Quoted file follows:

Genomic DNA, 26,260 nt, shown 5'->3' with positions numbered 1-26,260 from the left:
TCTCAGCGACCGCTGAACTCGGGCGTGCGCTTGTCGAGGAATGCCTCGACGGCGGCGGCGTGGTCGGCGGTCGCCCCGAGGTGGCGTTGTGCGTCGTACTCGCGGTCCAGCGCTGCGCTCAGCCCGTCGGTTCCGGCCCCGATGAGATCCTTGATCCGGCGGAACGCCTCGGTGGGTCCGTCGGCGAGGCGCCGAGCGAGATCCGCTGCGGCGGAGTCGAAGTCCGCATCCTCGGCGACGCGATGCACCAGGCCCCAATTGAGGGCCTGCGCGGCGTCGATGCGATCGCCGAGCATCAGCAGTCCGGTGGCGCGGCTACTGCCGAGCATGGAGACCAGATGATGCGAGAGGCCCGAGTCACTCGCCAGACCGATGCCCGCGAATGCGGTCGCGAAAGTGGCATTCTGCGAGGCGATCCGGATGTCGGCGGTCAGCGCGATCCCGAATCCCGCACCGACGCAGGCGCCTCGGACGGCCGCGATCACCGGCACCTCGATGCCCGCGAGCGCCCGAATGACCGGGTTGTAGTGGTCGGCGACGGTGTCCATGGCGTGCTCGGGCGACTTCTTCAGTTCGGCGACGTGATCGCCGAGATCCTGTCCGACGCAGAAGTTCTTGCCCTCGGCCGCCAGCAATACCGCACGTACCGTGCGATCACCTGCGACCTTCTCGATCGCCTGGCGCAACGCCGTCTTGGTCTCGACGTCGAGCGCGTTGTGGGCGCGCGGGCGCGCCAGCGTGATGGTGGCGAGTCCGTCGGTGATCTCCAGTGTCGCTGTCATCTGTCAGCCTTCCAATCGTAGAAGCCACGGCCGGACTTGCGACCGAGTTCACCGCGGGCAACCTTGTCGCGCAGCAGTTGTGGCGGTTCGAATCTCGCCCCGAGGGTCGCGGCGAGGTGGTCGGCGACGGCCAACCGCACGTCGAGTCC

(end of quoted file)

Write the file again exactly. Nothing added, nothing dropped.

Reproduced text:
Genomic DNA, 26,260 nt, shown 5'->3' with positions numbered 1-26,260 from the left:
TCTCAGCGACCGCTGAACTCGGGCGTGCGCTTGTCGAGGAATGCCTCGACGGCGGCGGCGTGGTCGGCGGTCGCCCCGAGGTGGCGTTGTGCGTCGTACTCGCGGTCCAGCGCTGCGCTCAGCCCGTCGGTTCCGGCCCCGATGAGATCCTTGATCCGGCGGAACGCCTCGGTGGGTCCGTCGGCGAGGCGCCGAGCGAGATCCGCTGCGGCGGAGTCGAAGTCCGCATCCTCGGCGACGCGATGCACCAGGCCCCAATTGAGGGCCTGCGCGGCGTCGATGCGATCGCCGAGCATCAGCAGTCCGGTGGCGCGGCTACTGCCGAGCATGGAGACCAGATGATGCGAGAGGCCCGAGTCACTCGCCAGACCGATGCCCGCGAATGCGGTCGCGAAAGTGGCATTCTGCGAGGCGATCCGGATGTCGGCGGTCAGCGCGATCCCGAATCCCGCACCGACGCAGGCGCCTCGGACGGCCGCGATCACCGGCACCTCGATGCCCGCGAGCGCCCGAATGACCGGGTTGTAGTGGTCGGCGACGGTGTCCATGGCGTGCTCGGGCGACTTCTTCAGTTCGGCGACGTGATCGCCGAGATCCTGTCCGACGCAGAAGTTCTTGCCCTCGGCCGCCAGCAATACCGCACGTACCGTGCGATCACCTGCGACCTTCTCGATCGCCTGGCGCAACGCCGTCTTGGTCTCGACGTCGAGCGCGTTGTGGGCGCGCGGGCGCGCCAGCGTGATGGTGGCGAGTCCGTCGGTGATCTCCAGTGTCGCTGTCATCTGTCAGCCTTCCAATCGTAGAAGCCACGGCCGGACTTGCGACCGAGTTCACCGCGGGCAACCTTGTCGCGCAGCAGTTGTGGCGGTTCGAATCTCGCCCCGAGGGTCGCGGCGAGGTGGTCGGCGACGGCCAACCGCACGTCGAGTCC